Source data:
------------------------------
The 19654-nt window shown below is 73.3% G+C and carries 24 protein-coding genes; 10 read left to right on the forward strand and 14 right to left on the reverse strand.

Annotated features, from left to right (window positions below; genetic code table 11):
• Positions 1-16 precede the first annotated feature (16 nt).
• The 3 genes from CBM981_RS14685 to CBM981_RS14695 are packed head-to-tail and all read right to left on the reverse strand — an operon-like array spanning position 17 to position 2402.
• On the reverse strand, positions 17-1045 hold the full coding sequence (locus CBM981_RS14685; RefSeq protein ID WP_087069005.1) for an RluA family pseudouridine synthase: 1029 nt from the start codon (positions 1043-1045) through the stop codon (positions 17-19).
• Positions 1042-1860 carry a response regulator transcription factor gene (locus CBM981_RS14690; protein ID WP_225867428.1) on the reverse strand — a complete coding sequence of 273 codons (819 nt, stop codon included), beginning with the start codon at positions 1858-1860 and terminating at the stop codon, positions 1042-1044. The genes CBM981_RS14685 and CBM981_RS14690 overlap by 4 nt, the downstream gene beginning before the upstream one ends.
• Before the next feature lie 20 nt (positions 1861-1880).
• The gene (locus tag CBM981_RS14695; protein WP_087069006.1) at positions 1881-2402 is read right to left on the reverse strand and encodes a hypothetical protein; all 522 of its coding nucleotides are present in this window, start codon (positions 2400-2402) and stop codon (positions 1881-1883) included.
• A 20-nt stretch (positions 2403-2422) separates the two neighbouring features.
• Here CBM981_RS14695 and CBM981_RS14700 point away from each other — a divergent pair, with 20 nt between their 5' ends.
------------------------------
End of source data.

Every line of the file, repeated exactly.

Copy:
The 19654-nt window shown below is 73.3% G+C and carries 24 protein-coding genes; 10 read left to right on the forward strand and 14 right to left on the reverse strand.

Annotated features, from left to right (window positions below; genetic code table 11):
• Positions 1-16 precede the first annotated feature (16 nt).
• The 3 genes from CBM981_RS14685 to CBM981_RS14695 are packed head-to-tail and all read right to left on the reverse strand — an operon-like array spanning position 17 to position 2402.
• On the reverse strand, positions 17-1045 hold the full coding sequence (locus CBM981_RS14685; RefSeq protein ID WP_087069005.1) for an RluA family pseudouridine synthase: 1029 nt from the start codon (positions 1043-1045) through the stop codon (positions 17-19).
• Positions 1042-1860 carry a response regulator transcription factor gene (locus CBM981_RS14690; protein ID WP_225867428.1) on the reverse strand — a complete coding sequence of 273 codons (819 nt, stop codon included), beginning with the start codon at positions 1858-1860 and terminating at the stop codon, positions 1042-1044. The genes CBM981_RS14685 and CBM981_RS14690 overlap by 4 nt, the downstream gene beginning before the upstream one ends.
• Before the next feature lie 20 nt (positions 1861-1880).
• The gene (locus tag CBM981_RS14695; protein WP_087069006.1) at positions 1881-2402 is read right to left on the reverse strand and encodes a hypothetical protein; all 522 of its coding nucleotides are present in this window, start codon (positions 2400-2402) and stop codon (positions 1881-1883) included.
• A 20-nt stretch (positions 2403-2422) separates the two neighbouring features.
• Here CBM981_RS14695 and CBM981_RS14700 point away from each other — a divergent pair, with 20 nt between their 5' ends.